Having HIV means monitoring your health regularly. You’ll have blood drawn every three to six months to see how well you are responding to HIV treatment, as well as how good your overall health looks. Here are some of the lab tests you’ll become familiar with:
CD4 Cell Count
CD4s are immune system white blood cells (also called T cells) that fight invaders in your body. They are also the cells that HIV targets and destroys. A normal CD4 count ranges between 500 and 1,500 cells per cubic milliliter of blood, but as untreated HIV disease progresses, CD4s drop to as low as zero. Below 200, you’re at an increased risk of an AIDS-related infection or cancer, like Kaposi’s sarcoma or non-Hodgkin’s lymphoma. The U.S. government currently recommends beginning treatment when CD4s fall below 350, though this number might be increased because of the higher risk of certain diseases in HIV-positive people with CD4s between 350 and 500.
Viral Load (VL)
This test checks the amount of HIV in your blood and is often used to make sure that treatment is working. An “undetectable” result—generally, a VL below 50 copies of virus per cubic milliliter of blood—indicates that therapy is doing what it should be. “I expect all of my patients to be undetectable if they are taking their meds properly,” Richard Loftus, MD, says. A VL that fails to go undetectable while on treatment, or becomes detectable again, he adds, could mean that treatment has stopped working effectively. “Then we need to do something about it.”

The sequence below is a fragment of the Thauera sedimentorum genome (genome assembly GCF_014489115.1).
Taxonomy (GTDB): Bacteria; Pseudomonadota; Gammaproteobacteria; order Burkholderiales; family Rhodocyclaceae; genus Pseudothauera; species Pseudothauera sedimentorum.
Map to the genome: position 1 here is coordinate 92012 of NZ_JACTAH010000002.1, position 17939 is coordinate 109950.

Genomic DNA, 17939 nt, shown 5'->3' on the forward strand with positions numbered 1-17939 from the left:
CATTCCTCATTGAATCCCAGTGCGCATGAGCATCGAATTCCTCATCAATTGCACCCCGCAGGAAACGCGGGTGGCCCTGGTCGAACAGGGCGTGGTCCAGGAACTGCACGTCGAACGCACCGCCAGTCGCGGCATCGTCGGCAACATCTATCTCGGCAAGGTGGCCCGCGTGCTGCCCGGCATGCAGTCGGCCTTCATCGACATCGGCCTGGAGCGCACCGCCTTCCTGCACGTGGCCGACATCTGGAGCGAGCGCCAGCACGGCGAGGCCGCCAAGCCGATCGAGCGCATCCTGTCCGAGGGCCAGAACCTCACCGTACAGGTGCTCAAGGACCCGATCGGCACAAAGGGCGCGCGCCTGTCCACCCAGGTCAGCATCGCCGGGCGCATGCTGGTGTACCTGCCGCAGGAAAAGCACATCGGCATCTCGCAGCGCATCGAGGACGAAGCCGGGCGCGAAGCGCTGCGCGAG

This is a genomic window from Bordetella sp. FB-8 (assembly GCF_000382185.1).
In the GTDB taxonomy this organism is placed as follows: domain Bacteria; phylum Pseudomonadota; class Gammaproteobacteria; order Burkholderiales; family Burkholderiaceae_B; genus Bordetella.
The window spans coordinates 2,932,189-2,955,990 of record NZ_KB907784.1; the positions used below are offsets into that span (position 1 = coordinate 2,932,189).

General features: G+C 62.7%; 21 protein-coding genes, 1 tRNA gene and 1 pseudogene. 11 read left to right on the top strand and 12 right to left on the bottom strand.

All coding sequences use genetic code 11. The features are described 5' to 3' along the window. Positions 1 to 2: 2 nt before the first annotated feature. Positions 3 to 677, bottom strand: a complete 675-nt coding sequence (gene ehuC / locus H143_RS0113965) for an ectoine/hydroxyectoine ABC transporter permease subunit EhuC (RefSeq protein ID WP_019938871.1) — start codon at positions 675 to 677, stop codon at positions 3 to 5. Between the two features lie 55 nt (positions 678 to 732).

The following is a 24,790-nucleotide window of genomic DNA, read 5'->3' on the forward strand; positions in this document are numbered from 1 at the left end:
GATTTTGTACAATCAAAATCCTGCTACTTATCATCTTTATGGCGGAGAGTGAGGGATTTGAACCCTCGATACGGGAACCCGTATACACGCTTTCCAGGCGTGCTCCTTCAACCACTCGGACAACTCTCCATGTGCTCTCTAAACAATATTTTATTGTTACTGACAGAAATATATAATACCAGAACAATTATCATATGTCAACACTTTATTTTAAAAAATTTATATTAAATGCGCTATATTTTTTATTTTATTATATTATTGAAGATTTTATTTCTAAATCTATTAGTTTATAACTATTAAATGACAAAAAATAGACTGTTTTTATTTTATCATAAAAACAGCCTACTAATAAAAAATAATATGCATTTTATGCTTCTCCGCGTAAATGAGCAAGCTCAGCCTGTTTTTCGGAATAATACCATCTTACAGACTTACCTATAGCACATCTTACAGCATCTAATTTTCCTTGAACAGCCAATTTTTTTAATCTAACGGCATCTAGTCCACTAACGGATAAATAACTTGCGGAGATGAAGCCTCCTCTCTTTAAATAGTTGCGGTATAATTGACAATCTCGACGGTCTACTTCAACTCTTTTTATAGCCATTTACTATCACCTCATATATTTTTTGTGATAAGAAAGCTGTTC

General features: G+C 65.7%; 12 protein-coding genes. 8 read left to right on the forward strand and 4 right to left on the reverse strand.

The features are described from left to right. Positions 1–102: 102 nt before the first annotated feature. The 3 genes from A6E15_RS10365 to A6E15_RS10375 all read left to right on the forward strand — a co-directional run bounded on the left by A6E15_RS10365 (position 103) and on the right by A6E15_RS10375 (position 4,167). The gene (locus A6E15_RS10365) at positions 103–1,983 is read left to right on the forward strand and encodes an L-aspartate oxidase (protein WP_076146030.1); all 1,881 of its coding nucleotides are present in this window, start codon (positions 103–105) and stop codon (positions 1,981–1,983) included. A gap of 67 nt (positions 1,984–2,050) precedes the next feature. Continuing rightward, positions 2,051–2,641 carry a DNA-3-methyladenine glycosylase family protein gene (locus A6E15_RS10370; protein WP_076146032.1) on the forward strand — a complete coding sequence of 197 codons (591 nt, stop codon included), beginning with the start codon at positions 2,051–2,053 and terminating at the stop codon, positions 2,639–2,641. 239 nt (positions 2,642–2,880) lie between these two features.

Complete Blood Count (CBC)
A CBC measures the major blood cells, notably red blood cells, white blood cells and platelets. Monitoring your CBC is important, as it can help you and your health care provider determine the cause of possible fatigue, weakness, infection, bruising or bleeding. HIV infection, other diseases and ARVs used to treat the virus can all cause CBC abnormalities.
This one measures the fats in your blood (lipids), including cholesterol and triglycerides. Some HIV meds can raise blood fats, and high lipids can be a signal of increased heart-disease risk.
High blood sugar (also called glucose) can be a sign of insulin resistance, which can turn into diabetes. Some HIV meds can put you at greater risk of diabetes.
Liver and Kidney Function
These tests show how well these two organs are working. Your liver processes everything you take in, and some HIV meds can cause liver toxicity and kidney problems. Liver tests are especially important if you also have hepatitis B or C.
Soon after you’re diagnosed, your doctor may want to test your virus to see whether it is resistant to any of the available ARVs—this can help guide your treatment when you’re ready to start. These tests are also useful for people whose VL suggests that their treatment is not working correctly.